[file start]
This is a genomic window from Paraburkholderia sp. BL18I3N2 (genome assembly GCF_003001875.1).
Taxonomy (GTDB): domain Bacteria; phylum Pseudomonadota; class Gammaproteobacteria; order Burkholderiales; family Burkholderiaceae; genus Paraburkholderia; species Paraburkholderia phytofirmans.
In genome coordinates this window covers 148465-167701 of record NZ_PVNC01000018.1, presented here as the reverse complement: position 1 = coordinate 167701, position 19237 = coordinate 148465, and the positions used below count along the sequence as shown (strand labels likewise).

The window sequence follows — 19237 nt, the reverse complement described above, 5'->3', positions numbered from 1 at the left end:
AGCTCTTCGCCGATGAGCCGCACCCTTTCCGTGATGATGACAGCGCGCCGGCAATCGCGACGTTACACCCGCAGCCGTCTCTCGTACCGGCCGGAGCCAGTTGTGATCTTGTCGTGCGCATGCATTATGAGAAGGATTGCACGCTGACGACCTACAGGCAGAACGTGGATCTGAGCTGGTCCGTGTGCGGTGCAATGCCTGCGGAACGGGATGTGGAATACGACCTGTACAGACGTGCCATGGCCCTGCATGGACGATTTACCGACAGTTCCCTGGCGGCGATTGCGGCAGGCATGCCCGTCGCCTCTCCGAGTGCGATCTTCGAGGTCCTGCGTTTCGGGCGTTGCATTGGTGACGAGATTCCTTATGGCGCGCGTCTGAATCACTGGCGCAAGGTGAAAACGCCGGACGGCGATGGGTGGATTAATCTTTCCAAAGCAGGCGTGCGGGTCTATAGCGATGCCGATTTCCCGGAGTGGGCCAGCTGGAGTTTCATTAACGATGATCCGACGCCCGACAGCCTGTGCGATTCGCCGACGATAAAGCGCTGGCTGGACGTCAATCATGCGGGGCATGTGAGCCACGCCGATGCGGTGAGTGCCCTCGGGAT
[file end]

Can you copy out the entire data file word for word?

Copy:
This is a genomic window from Paraburkholderia sp. BL18I3N2 (genome assembly GCF_003001875.1).
Taxonomy (GTDB): domain Bacteria; phylum Pseudomonadota; class Gammaproteobacteria; order Burkholderiales; family Burkholderiaceae; genus Paraburkholderia; species Paraburkholderia phytofirmans.
In genome coordinates this window covers 148465-167701 of record NZ_PVNC01000018.1, presented here as the reverse complement: position 1 = coordinate 167701, position 19237 = coordinate 148465, and the positions used below count along the sequence as shown (strand labels likewise).

The window sequence follows — 19237 nt, the reverse complement described above, 5'->3', positions numbered from 1 at the left end:
AGCTCTTCGCCGATGAGCCGCACCCTTTCCGTGATGATGACAGCGCGCCGGCAATCGCGACGTTACACCCGCAGCCGTCTCTCGTACCGGCCGGAGCCAGTTGTGATCTTGTCGTGCGCATGCATTATGAGAAGGATTGCACGCTGACGACCTACAGGCAGAACGTGGATCTGAGCTGGTCCGTGTGCGGTGCAATGCCTGCGGAACGGGATGTGGAATACGACCTGTACAGACGTGCCATGGCCCTGCATGGACGATTTACCGACAGTTCCCTGGCGGCGATTGCGGCAGGCATGCCCGTCGCCTCTCCGAGTGCGATCTTCGAGGTCCTGCGTTTCGGGCGTTGCATTGGTGACGAGATTCCTTATGGCGCGCGTCTGAATCACTGGCGCAAGGTGAAAACGCCGGACGGCGATGGGTGGATTAATCTTTCCAAAGCAGGCGTGCGGGTCTATAGCGATGCCGATTTCCCGGAGTGGGCCAGCTGGAGTTTCATTAACGATGATCCGACGCCCGACAGCCTGTGCGATTCGCCGACGATAAAGCGCTGGCTGGACGTCAATCATGCGGGGCATGTGAGCCACGCCGATGCGGTGAGTGCCCTCGGGAT